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Those of you that have the dubious 'privilege' of knowing me personally will probably be aware that i've never been the most 'home' like of people. Home, though meaning many different things, has always been a slightly strange concept to me (as in the 'it's good to be home' or 'I've been too long now, and want to go home' type of home). I seem to have collected the nomadic/itinerant wanderer gene somewhere along the line: For years when people have asked where home is - if i've actually answered - i've always answered my rucksack: the reasoning being that it's the one constant in my life, so the most home-y thing to me. Whilst i'm comfortable in most places, i've never really felt 'at home' or as though I belong, anywhere, and normally only feel anything vaguely home-y-like when i'm on the move. DB (German Railways) night trains feel more like home to me than Kristianstad, for example, even though i've been theoretically living there for lat six years. I've never had a problem with any of that at all, though accept that as I speed through the years, in non 'core' travel circles, that actually does sound increasingly - and quit e possibly is - very sad.

So you might be surprised to hear that I have been referring to St. Helena as home. I first realised it about 4days before we arrived, when i heard myself say to somebody - i forget who, so I have no idea if they were islander or tourist - "don't worry, it's only 4 days til we're home". I remember having an almost out of body experience after where i kind of argued with myself about what I had said. "Home?!!" I kind of shrieked to myself "what the heck do you mean home?!". Eventually i put it down to whiskey, and decided to ignore it.

But I could do that no more when i said something similar a day later, except with the wording 'Only three days and then I'll be home' was much more personal. At that point, i had to stop and think. Home? St.Helena?! Me??! For all the links that i have there, i couldn't for the life of me understand how the heck I was referring to some tiny lump of rock, 3 days away, which I had never even seen before let alone visited, and didn't even really think even existed, as home. It's not even as if i even have strong current links there: True, my grandmother was born there, but she left in 1947 and has never been back. Yes, she has a brother there that i've never met, but then then again we've had very little to do with her other siblings and their families, even though they live in England (and Ireland) so it can't be that. And whilst my parents talk of it with great pleasure, they have only visited once, for 3 weeks, and over 30years ago. They also talk of Cornwall and even Merthyr Tydfil in such terms. And that sure as heck doesn't make it 'home' for me. Or perhaps it does. Who knows? Honestly, I have no idea, except that i seem to be getting old and increasingly senile, and if Kiki finds me here, i really am royally screwed. Perhaps it is home.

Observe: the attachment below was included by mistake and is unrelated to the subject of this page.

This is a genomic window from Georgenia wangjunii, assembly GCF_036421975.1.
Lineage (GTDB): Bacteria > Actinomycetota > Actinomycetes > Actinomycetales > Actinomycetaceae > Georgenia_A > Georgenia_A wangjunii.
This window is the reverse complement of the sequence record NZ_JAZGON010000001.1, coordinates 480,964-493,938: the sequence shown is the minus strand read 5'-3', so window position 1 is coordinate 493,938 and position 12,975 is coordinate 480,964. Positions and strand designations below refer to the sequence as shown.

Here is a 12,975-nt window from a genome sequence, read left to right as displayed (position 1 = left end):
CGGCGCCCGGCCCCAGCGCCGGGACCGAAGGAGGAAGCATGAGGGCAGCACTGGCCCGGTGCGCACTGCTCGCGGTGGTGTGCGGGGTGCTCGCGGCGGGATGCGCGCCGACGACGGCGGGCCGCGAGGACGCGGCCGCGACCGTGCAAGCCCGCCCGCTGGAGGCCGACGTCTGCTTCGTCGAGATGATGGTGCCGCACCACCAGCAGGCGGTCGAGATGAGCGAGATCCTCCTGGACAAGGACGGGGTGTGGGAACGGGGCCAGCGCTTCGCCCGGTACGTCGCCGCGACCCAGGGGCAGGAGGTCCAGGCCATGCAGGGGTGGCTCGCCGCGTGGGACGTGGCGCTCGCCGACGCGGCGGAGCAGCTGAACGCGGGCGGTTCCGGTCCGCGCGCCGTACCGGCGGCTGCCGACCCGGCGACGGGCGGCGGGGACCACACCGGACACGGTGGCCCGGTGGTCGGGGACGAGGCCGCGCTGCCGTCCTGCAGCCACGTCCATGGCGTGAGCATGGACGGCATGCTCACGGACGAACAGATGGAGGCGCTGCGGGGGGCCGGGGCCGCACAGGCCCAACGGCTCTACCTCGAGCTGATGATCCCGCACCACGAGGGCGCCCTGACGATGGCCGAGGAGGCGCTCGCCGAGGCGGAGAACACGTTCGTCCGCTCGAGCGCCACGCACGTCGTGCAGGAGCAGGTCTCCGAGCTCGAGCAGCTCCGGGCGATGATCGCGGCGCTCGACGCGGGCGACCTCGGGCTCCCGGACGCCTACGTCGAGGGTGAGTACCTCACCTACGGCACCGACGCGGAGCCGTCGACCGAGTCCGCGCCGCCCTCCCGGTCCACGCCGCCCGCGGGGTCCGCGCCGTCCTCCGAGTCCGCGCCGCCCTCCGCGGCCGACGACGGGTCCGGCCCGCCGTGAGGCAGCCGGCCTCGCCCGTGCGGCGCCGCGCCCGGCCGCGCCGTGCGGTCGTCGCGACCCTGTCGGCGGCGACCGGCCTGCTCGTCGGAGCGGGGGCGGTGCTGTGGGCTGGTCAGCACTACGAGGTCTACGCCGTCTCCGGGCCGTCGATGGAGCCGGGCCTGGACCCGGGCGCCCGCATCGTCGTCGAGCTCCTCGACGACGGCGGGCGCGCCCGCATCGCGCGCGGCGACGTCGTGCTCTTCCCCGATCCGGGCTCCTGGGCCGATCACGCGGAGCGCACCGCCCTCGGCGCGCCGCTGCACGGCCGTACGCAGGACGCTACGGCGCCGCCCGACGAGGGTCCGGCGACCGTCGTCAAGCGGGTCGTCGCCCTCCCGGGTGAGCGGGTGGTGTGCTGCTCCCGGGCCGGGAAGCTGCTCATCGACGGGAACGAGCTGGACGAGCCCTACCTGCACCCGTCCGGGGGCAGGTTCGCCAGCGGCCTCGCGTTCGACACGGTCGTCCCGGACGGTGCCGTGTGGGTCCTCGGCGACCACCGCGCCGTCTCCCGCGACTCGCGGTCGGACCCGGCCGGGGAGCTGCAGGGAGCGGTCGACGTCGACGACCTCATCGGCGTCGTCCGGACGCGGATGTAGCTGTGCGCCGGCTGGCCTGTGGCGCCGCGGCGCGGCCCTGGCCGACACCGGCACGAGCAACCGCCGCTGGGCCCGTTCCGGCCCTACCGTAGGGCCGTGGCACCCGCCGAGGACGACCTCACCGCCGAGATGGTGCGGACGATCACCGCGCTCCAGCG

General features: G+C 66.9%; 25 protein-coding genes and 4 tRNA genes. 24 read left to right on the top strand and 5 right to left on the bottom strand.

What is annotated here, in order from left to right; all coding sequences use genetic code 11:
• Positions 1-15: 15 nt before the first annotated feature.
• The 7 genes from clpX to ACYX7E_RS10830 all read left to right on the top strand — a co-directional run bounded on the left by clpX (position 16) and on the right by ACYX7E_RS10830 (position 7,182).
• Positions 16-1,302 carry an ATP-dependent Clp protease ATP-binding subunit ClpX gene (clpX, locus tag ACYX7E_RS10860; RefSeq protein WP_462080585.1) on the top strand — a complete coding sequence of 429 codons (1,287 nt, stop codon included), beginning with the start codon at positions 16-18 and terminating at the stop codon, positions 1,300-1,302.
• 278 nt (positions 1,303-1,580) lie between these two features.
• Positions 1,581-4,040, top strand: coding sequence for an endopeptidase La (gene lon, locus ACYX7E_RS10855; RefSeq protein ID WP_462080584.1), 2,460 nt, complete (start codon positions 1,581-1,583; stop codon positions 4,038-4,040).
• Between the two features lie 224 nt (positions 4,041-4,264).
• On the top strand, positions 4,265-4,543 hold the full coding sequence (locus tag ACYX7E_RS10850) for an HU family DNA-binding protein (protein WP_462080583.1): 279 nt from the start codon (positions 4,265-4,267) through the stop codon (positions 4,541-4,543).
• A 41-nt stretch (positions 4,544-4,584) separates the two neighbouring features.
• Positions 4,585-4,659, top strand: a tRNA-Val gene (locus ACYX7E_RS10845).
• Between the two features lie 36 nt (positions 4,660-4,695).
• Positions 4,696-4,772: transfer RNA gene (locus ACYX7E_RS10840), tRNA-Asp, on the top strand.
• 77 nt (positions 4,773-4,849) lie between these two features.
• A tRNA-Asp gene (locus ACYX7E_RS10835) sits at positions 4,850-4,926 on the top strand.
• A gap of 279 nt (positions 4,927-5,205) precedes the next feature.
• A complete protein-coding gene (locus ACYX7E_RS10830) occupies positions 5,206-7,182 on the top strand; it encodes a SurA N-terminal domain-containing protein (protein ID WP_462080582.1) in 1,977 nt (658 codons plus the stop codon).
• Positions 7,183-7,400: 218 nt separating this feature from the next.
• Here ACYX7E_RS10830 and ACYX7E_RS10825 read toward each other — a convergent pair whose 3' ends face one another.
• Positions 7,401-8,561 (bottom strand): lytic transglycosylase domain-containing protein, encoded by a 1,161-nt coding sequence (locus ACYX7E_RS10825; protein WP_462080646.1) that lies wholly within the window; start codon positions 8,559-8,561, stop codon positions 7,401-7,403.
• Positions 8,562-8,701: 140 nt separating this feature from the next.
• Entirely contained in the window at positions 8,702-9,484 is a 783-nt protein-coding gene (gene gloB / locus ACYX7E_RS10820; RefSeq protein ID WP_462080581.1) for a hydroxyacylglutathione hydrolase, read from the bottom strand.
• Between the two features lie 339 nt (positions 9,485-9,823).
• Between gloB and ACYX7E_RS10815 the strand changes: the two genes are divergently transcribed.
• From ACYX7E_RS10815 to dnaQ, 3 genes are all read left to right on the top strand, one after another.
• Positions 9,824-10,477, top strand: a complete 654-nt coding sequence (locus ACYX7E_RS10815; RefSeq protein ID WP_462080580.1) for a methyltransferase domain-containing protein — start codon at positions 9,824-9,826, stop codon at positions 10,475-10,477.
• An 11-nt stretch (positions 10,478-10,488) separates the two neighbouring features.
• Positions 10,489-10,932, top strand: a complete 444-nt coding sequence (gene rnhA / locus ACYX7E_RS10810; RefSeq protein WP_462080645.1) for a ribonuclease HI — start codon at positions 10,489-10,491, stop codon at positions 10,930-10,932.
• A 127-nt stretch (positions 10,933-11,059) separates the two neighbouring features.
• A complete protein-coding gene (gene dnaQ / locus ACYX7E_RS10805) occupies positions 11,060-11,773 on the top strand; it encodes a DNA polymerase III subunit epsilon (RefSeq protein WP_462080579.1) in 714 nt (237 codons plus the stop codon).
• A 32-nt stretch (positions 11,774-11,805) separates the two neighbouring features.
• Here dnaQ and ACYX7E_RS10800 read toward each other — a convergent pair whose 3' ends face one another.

I suppose I have 4 months to work that out.

Posted by Gelli 14:20 Archived in St Helena

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Dear Gelli

I'm planning to travel to St. Helena in October. I've already booked my passage, so will arrive around the 17th Oct., staying for 6 days. I'm curious to communicate with people actually living on the island, and also to find some basic accommodation.The shipping co. has sent me a long list of places to stay but frankly I wouldn't have a clue what they're like.Choosing one would be like throwing a feather in the wind.

Here in New Zealand where I live there is zero info in the public library about travel in St helena. Even the Backpackers' Bible The Lonely Planet hasn't covered it!

Interestingly in the village where I live in NZ, called Akaroa, there are some willow trees which are reputed to be grwn from cuttings taken from the trees surrounding Napoleon's grave at St. Helena. The French settlers who travelled to NZ in 1839 maybe called at St.Helena on the way.

Whatever, I'd be interested to read your comments on the island.


Ian Badger

by ian badger

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